The growth of lactic acid bacteria (LAB) generates a high number of metabolites related to aromas and flavors in fermented dairy foods. These microbial proteases are involved in protein hydrolysis that produces necessary peptides for their growth and releases different molecules of interest, like bioactive peptides, during their activity. Each genus in particular has its own proteolytic system to hydrolyze the necessary proteins to meet its requirements. This review aims to highlight the differences between the proteolytic systems of Streptococcus thermophilus and other lactic acid bacteria (Lactococcus and Lactobacillus) since they are microorganisms that are frequently used in combination with other LAB in the elaboration of fermented dairy products. Based on genetic studies and in vitro and in vivo tests, the proteolytic system of Streptococcus thermophilus has been divided into three parts: 1) a serine proteinase linked to the cellular wall that is activated in the absence of glutamine and methionine; 2) the transport of peptides and oligopeptides, which are integrated in both the Dpp system and the Ami system, respectively; according to this, it is worth mentioning that the Ami system is able to transport peptides with up to 23 amino acids while the Opp system of Lactococcus or Lactobacillus transports chains with less than 13 amino acids; and finally, 3) peptide hydrolysis by intracellular peptidases, including a group of three exclusive of S. thermophilus capable of releasing either aromatic amino acids or peptides with aromatic amino acids.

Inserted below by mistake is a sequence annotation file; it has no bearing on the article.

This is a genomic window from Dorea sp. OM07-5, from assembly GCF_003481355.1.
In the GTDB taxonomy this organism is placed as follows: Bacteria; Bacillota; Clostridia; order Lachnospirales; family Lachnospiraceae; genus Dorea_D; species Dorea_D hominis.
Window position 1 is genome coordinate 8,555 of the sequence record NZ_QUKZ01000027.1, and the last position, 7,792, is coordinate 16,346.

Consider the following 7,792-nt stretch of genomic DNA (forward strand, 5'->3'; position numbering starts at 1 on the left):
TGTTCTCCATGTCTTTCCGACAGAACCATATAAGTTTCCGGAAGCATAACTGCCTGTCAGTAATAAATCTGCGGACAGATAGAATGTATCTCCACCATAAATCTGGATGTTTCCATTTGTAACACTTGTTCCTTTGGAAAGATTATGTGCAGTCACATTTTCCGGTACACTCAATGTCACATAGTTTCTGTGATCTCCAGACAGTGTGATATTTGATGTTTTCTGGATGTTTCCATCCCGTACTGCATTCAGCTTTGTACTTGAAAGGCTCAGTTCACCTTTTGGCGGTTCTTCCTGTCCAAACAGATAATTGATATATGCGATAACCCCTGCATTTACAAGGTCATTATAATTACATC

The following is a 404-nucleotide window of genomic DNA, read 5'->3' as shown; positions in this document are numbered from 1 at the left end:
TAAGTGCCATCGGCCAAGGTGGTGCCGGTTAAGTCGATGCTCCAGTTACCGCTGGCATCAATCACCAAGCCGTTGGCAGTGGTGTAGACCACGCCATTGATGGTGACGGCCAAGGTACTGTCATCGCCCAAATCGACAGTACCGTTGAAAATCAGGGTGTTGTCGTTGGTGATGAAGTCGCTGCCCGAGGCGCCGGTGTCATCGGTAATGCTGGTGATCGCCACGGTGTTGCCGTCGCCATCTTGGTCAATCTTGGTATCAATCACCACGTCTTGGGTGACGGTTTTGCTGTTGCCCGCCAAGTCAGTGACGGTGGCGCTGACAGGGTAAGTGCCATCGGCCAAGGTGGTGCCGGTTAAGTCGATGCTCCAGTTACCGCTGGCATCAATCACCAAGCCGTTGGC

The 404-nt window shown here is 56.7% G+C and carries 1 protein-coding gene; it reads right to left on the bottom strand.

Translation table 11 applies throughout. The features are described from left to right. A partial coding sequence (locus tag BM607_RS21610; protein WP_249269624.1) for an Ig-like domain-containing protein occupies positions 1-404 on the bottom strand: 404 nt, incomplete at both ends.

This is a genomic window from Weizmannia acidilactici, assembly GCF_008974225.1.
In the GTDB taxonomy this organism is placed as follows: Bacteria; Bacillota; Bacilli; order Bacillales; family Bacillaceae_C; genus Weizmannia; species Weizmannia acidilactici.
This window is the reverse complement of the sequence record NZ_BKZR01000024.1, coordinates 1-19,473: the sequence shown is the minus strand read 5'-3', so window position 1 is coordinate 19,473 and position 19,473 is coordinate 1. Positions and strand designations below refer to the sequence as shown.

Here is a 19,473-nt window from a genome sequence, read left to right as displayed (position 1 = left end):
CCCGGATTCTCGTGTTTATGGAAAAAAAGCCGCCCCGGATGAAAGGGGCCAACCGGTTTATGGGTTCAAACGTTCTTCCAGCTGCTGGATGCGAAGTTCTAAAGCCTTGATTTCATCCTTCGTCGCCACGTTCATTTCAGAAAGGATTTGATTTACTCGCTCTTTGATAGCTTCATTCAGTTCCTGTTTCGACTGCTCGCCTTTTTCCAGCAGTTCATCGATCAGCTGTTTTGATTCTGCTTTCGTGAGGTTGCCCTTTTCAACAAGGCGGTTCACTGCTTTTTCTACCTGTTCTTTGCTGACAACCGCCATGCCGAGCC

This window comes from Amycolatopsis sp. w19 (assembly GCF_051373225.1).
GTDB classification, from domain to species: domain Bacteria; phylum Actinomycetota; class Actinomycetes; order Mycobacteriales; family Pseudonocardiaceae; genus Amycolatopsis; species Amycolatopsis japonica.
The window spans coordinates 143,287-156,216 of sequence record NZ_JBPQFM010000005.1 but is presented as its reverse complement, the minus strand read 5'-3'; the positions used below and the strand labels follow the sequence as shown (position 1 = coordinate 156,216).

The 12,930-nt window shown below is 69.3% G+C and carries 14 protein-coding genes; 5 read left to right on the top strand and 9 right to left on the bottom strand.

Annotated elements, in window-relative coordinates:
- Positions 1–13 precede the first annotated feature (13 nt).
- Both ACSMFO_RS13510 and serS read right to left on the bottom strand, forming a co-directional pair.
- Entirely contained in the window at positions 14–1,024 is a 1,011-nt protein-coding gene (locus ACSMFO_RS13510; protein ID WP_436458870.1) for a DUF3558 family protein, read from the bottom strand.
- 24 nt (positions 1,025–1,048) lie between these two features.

Keywords: Proteolysis; Streptococcus thermophilus; lactic acid bacteria.